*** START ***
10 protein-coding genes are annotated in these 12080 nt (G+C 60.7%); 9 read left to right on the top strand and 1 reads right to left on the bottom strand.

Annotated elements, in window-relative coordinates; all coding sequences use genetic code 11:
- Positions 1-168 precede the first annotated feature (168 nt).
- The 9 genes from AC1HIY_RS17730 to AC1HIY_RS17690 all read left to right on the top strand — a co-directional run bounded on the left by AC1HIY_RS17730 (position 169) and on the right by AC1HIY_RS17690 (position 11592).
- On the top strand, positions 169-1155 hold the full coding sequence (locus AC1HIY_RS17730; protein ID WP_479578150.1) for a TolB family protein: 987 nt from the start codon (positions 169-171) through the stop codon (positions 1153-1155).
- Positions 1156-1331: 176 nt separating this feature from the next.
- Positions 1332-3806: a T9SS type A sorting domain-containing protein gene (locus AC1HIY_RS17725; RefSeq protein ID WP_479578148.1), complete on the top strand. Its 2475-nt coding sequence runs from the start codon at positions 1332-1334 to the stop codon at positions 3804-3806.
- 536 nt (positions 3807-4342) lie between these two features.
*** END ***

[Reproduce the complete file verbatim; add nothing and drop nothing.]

10 protein-coding genes are annotated in these 12080 nt (G+C 60.7%); 9 read left to right on the top strand and 1 reads right to left on the bottom strand.

Annotated elements, in window-relative coordinates; all coding sequences use genetic code 11:
- Positions 1-168 precede the first annotated feature (168 nt).
- The 9 genes from AC1HIY_RS17730 to AC1HIY_RS17690 all read left to right on the top strand — a co-directional run bounded on the left by AC1HIY_RS17730 (position 169) and on the right by AC1HIY_RS17690 (position 11592).
- On the top strand, positions 169-1155 hold the full coding sequence (locus AC1HIY_RS17730; protein ID WP_479578150.1) for a TolB family protein: 987 nt from the start codon (positions 169-171) through the stop codon (positions 1153-1155).
- Positions 1156-1331: 176 nt separating this feature from the next.
- Positions 1332-3806: a T9SS type A sorting domain-containing protein gene (locus AC1HIY_RS17725; RefSeq protein ID WP_479578148.1), complete on the top strand. Its 2475-nt coding sequence runs from the start codon at positions 1332-1334 to the stop codon at positions 3804-3806.
- 536 nt (positions 3807-4342) lie between these two features.